It's unfortunate that we AT teachers chose to describe this idea using the words "end gaining" because, in my opinion, this misses the real point - it's about the means rather than the end.

In modern language, we could describe it as "the go-for-it mentality". I like this expression. The "it" is the response to a stimulus - the "go-for" is the means whereby we achieve "it" - and it's a mental process.

This subject is sometimes misquoted by AT teachers - who ought to know better. They use the non-end-gaining principle to discourage their puplis from having goals in the first place. Wrong! To get the most out of life, everyone should have ambitions, set themselves objectives, goals and targets. The achievement of a goal is one of life's sweet experiences - provided it's done with good use.

You've got to have a dream
If you don't have a dream
How're you going to make a dream come true?


  1. Congratulations to the Marketing Dept of Jeff Hall, Alexander Teacher Inc, for another nicely calculated bit of PR.

    But tell me, Mr "Alexander Teacher": if my dream, or the end I want to gain, is to clarify the teaching of Gautama the Buddha, how might the technique you teach help me with that?

  2. Well-spotted Mike. I guess that, having run my "real" business for the last 10 years selling software on the internet, it's my instinct to promote rather than to explain! Is that a "habit" to be inhibited?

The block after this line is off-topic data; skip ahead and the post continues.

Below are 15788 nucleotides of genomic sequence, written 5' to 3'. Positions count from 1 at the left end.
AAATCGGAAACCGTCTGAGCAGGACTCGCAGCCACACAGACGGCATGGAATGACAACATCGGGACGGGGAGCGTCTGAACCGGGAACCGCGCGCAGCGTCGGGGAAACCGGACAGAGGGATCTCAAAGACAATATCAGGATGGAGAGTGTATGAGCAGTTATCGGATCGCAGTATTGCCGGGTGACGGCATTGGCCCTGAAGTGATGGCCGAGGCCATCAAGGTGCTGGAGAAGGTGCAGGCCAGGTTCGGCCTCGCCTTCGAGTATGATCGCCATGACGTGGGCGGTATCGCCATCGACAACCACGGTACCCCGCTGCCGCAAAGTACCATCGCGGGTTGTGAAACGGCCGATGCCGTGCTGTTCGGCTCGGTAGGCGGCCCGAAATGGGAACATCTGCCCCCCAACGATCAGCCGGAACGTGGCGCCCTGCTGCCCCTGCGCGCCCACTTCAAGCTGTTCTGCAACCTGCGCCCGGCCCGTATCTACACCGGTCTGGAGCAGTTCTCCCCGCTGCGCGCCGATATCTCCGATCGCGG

It was my goal to stimulate an appreciation of the "means-whereby" principle and to discourage my reader from focussing on the label "end gaining". I'm happy with the way I went about it, even if I may not have exactly achieved the result I envisaged.

    I assume that "The Technique" that I teach is the same as the one that you teach - albeit that we go about it in different ways.

    The question about how to clarify the teaching of the Buddha is a very worthy one - but - it's not one that can AT could help you with unless it stimulates you into action.

    It seems to me that the pursuit of understanding by intellectual, inspirational, revalatory, intuitive or other means is outside the remit of AT. AT is about improving physical use.

    On the other hand, if a prerequisite of sitting in meditation is to find a point of stillness within your physical being then "stillness" can be considered as a goal to be achieved.

    I, as an "Alexander Teacher", would be looking to identify any stimuli that prevent you from achiving this goal and to try to help you inhibit your undue responses. I would encourage you to detach yourself from the goal of being still and to attend to the means whereby stillness comes about in a non-doing way.

    I can see how this could become a recursive process.

  3. Do you have copy writer for so good articles? If so please give me contacts, because this really rocks! :)

  4. Ha ha! I'm flattered that you should think I have a copy writer... but wouldn't that defeat the whole point about having a "blog"?